Youve Got It Or You Dont

There are those who say, "You've got it, or you don't. There's no substitute for talent." Talent—what part does it play in all of this? How do you know if you've got any? What if you don't? Can you get some? How much do you need? Is it necessary? Is it worth worrying about? Well, I can tell you: There's no special talent needed to write publishable stories—all you need is your own emotions and your own life experience. In the other arts—music or painting, for example—you may need a special, inborn talent. But writing is different.

It's different because life skills are writing skills. Everyone has a full set of emotions and plenty of dramatic, painful, and exciting experiences to draw on. You have more than enough inside you already than you'll ever be able to use. That doesn't mean you have to write about yourself or your personal experience. But what you have in you now is enough to imagine any kind of story you choose. Plus, the standards for publication aren't high. Plenty of talentless writers are making fortunes. Look around. They're not hard to find.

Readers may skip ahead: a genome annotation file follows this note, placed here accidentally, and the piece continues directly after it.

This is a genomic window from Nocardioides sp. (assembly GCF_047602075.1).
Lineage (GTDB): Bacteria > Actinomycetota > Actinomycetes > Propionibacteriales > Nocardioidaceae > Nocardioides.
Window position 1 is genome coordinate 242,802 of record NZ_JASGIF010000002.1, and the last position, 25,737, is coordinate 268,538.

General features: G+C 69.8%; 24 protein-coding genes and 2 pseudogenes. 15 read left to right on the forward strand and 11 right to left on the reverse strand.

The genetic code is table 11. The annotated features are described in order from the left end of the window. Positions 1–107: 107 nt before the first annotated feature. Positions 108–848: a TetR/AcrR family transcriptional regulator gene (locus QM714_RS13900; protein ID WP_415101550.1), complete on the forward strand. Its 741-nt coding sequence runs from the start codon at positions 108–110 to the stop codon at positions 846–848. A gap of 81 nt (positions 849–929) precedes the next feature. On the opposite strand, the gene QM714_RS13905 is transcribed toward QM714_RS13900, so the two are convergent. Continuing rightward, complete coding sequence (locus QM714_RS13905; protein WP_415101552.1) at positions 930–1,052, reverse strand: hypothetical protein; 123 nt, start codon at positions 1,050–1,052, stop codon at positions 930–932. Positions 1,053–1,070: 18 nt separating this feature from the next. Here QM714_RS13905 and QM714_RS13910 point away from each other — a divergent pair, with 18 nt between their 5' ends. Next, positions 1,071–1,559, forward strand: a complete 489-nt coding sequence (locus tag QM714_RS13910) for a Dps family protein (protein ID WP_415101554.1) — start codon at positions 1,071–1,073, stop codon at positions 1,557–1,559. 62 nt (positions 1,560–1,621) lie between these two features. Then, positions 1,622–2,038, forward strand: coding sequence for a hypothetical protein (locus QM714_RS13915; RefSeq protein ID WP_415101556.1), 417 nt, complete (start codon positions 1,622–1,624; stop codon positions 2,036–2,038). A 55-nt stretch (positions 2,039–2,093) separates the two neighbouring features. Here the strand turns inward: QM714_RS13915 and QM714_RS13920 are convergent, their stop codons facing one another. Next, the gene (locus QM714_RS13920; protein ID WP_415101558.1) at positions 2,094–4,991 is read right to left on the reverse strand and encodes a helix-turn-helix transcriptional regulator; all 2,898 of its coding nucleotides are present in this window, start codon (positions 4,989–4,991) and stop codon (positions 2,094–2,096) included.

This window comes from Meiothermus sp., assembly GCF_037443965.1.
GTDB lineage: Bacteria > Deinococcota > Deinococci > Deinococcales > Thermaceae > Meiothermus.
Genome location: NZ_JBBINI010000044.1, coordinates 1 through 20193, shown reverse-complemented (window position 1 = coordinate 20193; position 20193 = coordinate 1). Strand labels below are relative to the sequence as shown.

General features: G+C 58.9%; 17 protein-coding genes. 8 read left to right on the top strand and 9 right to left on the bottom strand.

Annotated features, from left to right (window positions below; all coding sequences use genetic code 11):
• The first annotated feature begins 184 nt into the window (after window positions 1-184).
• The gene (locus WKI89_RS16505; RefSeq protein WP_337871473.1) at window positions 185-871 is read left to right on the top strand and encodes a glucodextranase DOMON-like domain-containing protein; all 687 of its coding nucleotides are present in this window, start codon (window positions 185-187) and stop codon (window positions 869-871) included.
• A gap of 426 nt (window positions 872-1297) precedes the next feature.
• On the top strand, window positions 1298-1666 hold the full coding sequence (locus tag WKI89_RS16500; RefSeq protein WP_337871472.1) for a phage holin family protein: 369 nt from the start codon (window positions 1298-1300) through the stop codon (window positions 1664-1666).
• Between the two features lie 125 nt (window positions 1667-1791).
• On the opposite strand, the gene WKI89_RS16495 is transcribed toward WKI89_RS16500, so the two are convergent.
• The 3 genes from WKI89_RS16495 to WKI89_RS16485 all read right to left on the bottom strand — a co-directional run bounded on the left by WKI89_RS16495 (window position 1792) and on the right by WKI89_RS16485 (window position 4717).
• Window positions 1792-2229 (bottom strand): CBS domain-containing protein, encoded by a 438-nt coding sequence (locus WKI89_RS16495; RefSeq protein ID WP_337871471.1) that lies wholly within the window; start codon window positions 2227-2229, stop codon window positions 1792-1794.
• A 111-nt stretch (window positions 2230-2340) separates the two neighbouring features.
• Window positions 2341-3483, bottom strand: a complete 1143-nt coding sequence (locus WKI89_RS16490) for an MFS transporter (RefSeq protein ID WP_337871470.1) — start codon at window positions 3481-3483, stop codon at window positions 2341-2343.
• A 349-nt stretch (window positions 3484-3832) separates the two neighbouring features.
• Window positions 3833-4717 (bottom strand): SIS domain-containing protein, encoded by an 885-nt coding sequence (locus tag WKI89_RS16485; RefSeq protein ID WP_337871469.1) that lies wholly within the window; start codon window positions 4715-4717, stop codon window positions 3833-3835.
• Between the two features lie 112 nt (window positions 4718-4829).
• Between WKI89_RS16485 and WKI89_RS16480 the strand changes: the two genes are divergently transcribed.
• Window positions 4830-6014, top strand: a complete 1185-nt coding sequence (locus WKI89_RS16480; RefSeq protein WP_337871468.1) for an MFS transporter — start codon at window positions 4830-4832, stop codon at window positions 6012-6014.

Have you ever heard the saying "It's ten percent inspiration and ninety percent perspiration." Well, it is never truer than when referring to writing. And 90 percent is a damn good average—plenty good enough to get published. Now, that's not to say there isn't such a thing as talent or genius and that it doesn't come into play at some point. But that point is for something like the Pulitzer Prize or the National Book Award or the Nobel Prize, but not for making a living or writing a bestseller. Most successful writers don't get those big awards. The only talent you need to be successful is a talent for work. Storytelling is an acquired skill, not an inborn talent. There is a substitute for talent. It's work + craft. Work hard, learn your craft, and the rest will take care of itself. Craft is the issue. You have everything else already. No special talent needed.

OK, let's get back to our examination of blocking.

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